Friday, June 28, 2013

Here we go again. . ..

A newly minted member of Congress, Rep. Kerry Bentivolio (R-Mich.), is testing his congressional wings by proposing that red light and speed cameras in D.C. be banned. Hmmm -- do you think he might be a speeder and red-light-runner?

Congress has already dumped our voter-approved gun control laws. Now this. There are sound reasons why D.C. needs it’s traffic laws and controls. They were not put in place simply to annoy members of Congress.

Maybe Rep. Bentivolio doesn’t mind speeders and red-light-runners in Michigan. Washington, D.C., however, is a small area with heavy pedestrian and vehicular traffic. Sometimes visitors from other countries look the wrong way when crossing streets or forget that green means go and red means stop.

This proposal is just one more arrogant attempt to throw weight around. D.C. residents did not elect Rep. Bentivolio therefore he needs to butt-out of local matters. Besides, how would his proposal help his constituents -- IN MICHIGAN?

Tuesday, June 25, 2013

Stuck in the Mud

Yesterday a MD-90 passenger jet got stuck in the mud while attempting take-off from Washington National Airport*.  I'm sure it was no fun for the passengers and crew and, thankfully, no one was injured.  Nevertheless, it seemed like a perfect analogy for what's going on a few miles away up on Capitol Hill.

Congress continues to argue over legislation addressing important, national issues. This must be very frustrating for members who understand what collaboration and compromise mean.  Without term limits, members of Congress must always push for the interests of their constituencies to help ensure they will be re-elected.  Can't say that I blame them; the perks for members of Congress are huge and well beyond the reach of an average American.  And -- they are all paid for by you and me.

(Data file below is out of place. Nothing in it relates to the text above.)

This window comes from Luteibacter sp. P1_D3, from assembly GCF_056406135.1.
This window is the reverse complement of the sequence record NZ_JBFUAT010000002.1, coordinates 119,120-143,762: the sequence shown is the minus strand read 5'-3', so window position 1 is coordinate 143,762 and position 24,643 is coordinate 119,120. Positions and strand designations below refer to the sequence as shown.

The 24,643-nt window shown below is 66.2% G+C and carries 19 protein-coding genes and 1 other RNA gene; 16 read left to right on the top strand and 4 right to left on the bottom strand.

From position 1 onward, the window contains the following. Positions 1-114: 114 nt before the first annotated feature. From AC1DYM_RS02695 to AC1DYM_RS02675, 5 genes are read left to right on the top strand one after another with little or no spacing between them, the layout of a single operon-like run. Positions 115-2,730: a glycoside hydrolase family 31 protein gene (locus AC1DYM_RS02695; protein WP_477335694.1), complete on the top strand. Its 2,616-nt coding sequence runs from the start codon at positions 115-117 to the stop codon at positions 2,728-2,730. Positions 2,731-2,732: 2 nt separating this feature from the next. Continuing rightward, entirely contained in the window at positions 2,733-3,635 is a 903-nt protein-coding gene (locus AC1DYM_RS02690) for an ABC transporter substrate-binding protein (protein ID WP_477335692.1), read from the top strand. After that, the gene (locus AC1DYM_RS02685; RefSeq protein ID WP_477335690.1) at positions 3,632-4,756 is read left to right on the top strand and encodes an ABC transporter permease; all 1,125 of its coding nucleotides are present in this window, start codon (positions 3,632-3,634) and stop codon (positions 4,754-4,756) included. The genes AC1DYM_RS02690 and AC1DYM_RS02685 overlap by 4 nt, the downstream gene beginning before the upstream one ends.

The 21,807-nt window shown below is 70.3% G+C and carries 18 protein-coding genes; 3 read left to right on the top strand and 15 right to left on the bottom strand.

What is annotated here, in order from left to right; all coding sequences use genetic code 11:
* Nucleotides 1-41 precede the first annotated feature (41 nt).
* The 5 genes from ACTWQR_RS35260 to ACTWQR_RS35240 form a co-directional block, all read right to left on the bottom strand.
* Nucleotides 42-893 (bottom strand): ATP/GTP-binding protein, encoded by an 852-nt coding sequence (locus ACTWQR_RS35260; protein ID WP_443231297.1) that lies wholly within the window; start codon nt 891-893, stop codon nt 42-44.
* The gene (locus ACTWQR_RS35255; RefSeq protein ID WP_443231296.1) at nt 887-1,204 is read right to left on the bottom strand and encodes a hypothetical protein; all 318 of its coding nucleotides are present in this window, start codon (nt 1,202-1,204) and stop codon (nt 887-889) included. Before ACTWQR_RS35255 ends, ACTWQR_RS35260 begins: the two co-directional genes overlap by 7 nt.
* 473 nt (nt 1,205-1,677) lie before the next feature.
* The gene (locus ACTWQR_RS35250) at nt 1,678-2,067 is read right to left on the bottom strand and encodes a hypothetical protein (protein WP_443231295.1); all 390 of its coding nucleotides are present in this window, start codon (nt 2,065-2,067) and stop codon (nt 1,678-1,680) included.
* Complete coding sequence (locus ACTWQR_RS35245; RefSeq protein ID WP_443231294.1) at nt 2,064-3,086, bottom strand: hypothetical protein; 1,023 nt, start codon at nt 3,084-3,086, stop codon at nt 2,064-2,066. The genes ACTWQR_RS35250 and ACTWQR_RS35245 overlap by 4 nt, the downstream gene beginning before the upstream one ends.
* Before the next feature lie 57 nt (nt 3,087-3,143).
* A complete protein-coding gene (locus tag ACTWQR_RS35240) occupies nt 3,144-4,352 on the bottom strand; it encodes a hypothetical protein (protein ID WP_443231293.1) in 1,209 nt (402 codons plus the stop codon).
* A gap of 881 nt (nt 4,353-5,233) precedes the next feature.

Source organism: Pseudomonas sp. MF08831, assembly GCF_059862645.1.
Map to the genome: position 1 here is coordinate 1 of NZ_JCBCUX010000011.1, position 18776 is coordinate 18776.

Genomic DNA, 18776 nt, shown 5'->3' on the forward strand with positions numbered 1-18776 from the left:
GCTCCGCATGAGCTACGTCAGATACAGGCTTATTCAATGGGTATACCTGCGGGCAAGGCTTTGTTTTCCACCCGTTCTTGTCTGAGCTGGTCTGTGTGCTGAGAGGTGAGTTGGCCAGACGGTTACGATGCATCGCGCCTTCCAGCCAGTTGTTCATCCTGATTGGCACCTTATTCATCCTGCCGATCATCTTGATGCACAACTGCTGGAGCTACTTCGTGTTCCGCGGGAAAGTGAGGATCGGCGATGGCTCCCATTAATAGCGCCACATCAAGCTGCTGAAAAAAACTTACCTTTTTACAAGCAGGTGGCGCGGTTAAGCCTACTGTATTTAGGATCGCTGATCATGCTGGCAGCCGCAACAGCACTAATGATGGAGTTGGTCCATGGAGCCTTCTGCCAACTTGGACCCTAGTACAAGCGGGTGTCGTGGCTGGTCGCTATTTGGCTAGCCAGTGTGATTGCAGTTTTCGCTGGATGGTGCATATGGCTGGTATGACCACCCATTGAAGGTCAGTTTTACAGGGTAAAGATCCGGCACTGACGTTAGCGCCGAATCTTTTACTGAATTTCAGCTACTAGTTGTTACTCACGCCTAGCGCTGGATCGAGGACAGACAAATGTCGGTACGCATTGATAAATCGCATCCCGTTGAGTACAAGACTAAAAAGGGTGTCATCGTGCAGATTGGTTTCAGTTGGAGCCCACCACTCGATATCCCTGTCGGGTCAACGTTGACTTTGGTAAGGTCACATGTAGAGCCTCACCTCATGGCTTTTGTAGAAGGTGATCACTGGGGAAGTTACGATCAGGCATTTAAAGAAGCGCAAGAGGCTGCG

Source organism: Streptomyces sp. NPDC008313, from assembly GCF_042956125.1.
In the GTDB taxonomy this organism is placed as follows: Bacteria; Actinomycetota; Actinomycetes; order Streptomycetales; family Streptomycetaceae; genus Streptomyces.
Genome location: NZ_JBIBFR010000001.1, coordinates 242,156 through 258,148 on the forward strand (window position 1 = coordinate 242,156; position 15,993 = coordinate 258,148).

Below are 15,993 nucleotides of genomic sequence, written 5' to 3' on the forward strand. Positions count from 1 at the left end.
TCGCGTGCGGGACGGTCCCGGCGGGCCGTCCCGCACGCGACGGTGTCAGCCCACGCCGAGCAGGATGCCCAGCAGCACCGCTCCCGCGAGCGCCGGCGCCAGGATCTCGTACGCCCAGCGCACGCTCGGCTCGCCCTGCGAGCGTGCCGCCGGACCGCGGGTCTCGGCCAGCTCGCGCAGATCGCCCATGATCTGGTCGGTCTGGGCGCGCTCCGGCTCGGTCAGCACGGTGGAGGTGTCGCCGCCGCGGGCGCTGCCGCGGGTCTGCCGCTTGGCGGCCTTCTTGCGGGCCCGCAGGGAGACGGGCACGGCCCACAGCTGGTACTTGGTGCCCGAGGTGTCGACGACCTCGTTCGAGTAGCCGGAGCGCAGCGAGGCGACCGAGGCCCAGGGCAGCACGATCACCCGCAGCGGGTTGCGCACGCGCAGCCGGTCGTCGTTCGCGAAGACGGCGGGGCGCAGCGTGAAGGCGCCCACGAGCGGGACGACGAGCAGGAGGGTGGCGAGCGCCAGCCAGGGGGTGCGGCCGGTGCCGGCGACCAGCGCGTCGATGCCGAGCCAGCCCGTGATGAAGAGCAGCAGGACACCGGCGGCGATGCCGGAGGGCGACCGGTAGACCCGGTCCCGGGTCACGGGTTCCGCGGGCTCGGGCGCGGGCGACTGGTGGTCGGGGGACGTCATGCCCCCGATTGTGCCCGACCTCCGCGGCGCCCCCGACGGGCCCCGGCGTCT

Mud-slinging is nothing new in D.C.  There's always plenty to go around and plenty of people willing to sling it, even if it means endangering American lives and increasing world tensions.  Frankly, I'd like to sling some mud on one Edward Snowden.  I value my privacy and accept that, in today's world, some of it must be sacrificed to help ensure my safety.  To deliberately reveal national secrets is nothing short of treason.

*I refuse to add Reagan to our airport's name.  Does no one remember when he fired all the air traffic controllers?!  Besides, the late president's name is plastered on enough edifices as it is.

Sunday, June 2, 2013

Six New Blood Brothers and Sisters


Early this Spring, I had total hip replacement surgery. It has been a resounding success -- after some glitches got worked out.

Among several things I had not expected was the necessity for six blood transfusions; four during the surgery and two more about two weeks afterwards. I remember signing papers giving my doctor permission to transfuse blood, but I never dreamed I would need any and certainly not that much.

The only time I was aware of getting donated blood was when my doctor put me back in the hospital after two weeks in a rehab center. It was a huge surprise and a moving experience watching someone else’s blood flowing through clear tubing into a vein in my hand. To think that people I will probably never know would donate their very lifeblood to a stranger made me feel so grateful.

When I worked for the local American Red Cross chapter, it was customary but not required to donate. Blood supplies run dangerously low during summertime and holidays when regular donors take vacations.  Staff members knew this and made a point of donating during those times.

Even though I reacted (fainting, low blood pressure) every time I donated, I gave eight pints before the nurses told me not to give any more. Truthfully I was not totally broken-hearted because I hated those big ole needles. Still, I feel bad that I can’t help people who need my type A+ blood, especially now.

So . . .. on the off-chance that any of the donors who helped restore my health read this -- many, many thanks. We have a connection I will always cherish.